A tour guide escorts groups or individuals when they visit historical, cultural and tourist sites. You will provide historical information, anecdotes and other interesting data about industrial buildings, public places, museums, art galleries, castles and national parks. Depending on where you are assigned, you can lead walking tours, driving tours or cruises.
No matter what kind of tour group you are guiding, you need to have in-depth information about the place. You need to have a good memory as you must be able to share historical facts, dates and stories to the visitors. Even if you don’t have good memory at first, don’t despair. It is comforting to know that these can be learned inasmuch as you will be sharing most of the information repeatedly. Since you need to present these facts to the tourists in an animated and interesting manner, you also need to have excellent communication skills.
To succeed in this profession, you need to be genuinely interested in working with people. While you are going to be providing the same information to different groups, the challenge lies in giving it in an interesting and fresh manner every time. You still need to be as lively as the first time you were giving the tour even in succeeding tours. If you are guiding a particularly large group, you need to have a clear and loud voice. You must also anticipate the questions that will be asked and do the necessary research beforehand so that you can answer them.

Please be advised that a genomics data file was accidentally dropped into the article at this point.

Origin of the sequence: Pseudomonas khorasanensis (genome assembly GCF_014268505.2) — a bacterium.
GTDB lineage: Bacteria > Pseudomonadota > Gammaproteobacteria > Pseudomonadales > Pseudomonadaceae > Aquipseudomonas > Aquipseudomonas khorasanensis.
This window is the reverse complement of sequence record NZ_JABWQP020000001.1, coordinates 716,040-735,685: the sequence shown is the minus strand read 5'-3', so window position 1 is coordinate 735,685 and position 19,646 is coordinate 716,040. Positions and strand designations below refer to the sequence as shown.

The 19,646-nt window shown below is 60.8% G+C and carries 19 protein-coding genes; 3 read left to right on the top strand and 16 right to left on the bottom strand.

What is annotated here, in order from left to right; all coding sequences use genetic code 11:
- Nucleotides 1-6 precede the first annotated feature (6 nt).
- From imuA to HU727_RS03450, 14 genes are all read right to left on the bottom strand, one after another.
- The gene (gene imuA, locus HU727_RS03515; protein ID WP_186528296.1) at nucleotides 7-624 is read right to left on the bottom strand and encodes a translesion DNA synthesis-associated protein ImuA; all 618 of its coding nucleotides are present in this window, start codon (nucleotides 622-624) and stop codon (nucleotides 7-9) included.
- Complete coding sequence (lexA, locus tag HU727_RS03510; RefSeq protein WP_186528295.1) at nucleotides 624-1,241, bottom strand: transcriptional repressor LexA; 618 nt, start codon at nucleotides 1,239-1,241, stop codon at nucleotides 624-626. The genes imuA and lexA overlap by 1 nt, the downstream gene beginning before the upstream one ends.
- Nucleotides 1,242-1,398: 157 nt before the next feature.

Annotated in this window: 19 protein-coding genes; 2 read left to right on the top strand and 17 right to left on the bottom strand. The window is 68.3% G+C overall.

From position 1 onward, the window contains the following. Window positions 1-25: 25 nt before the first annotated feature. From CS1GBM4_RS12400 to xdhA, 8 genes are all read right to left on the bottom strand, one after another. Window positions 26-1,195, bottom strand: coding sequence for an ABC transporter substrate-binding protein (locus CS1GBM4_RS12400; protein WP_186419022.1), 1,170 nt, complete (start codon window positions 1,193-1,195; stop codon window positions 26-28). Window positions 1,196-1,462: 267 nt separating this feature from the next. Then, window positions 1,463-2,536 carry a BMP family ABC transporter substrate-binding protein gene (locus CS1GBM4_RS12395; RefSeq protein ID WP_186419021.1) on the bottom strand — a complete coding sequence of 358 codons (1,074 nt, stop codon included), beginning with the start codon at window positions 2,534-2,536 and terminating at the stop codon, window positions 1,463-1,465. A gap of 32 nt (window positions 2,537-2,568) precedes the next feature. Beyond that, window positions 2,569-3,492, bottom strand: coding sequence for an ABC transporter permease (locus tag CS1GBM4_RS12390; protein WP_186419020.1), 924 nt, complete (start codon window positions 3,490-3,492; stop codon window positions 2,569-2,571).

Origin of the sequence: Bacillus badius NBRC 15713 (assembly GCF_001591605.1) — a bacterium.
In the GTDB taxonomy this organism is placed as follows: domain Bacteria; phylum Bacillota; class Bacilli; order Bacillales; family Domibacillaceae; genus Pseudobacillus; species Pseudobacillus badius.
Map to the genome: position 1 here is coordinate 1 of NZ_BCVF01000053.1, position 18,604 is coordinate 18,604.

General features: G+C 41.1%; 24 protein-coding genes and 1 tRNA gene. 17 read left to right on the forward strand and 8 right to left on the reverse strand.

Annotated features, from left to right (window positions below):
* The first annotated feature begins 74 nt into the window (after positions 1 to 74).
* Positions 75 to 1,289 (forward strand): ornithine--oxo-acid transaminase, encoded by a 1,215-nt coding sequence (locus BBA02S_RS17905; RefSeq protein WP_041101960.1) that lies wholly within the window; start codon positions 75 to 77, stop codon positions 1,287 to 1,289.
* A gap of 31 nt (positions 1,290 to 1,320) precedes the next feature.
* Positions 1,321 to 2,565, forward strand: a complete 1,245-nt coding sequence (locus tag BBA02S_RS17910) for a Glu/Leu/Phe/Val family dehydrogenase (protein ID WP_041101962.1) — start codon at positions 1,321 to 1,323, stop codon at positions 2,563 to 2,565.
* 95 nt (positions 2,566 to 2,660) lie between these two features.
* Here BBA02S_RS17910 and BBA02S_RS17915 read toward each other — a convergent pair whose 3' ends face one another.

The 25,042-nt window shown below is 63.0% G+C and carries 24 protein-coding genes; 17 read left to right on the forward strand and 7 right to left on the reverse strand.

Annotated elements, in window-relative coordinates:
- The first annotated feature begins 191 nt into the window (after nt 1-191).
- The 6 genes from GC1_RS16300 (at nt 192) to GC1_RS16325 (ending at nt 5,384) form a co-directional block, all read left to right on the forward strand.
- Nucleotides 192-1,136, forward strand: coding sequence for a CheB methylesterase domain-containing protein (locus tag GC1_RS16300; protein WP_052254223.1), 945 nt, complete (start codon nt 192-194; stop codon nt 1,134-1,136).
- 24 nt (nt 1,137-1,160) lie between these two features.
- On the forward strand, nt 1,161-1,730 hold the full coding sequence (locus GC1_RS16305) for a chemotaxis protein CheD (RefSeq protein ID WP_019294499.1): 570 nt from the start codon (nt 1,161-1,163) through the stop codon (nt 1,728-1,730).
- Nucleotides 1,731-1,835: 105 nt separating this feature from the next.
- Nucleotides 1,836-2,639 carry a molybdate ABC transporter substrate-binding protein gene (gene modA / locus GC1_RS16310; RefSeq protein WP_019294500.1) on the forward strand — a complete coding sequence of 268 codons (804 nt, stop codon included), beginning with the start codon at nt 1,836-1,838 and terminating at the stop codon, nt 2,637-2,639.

Since you could be presenting more than one tour in a day, you need to have physical stamina and endurance, especially if you’re handling walking tours. You need to have excellent organization skills as well as possess the ability to manage your schedule efficiently. You need to know how long each segment of the tour will take so that you can still guide other groups later in the day.
Why Become A Tour Guide
There are many reasons to become a tour guide. The first is that you genuinely love history. Most of the places where you work in will have historical significance so you need to be fascinated with the subject. Another reason to become a guide is because you truly love interacting with people. You want to meet different kinds of individuals from various countries and look forward to getting to know them and talking with them. It’s also a career for those who want to speak in large groups.
On the more practical aspect, a job as a tour guide only requires a high school diploma or its equivalent. If you are looking for a career that you can go into right away, this is definitely it. Moreover, those living in tourism-heavy states like Florida, California, New York, Hawaii and Pennsylvania can also find good opportunities to work as tour guides.
Tour Guide Work Environment
Tour guides can work for tour and travel guide firms, cruise ships, hotels and visitors’ bureaus. According to the Occupational Employment and Wages report of the US Bureau of Labor Statistics, the industries with the highest levels of employment for tour guides in May 2013 were museums, historical sites and similar institutions; travel arrangement and reservation services; other amusement and recreation industries; scenic and sightseeing transportation on land and local governments.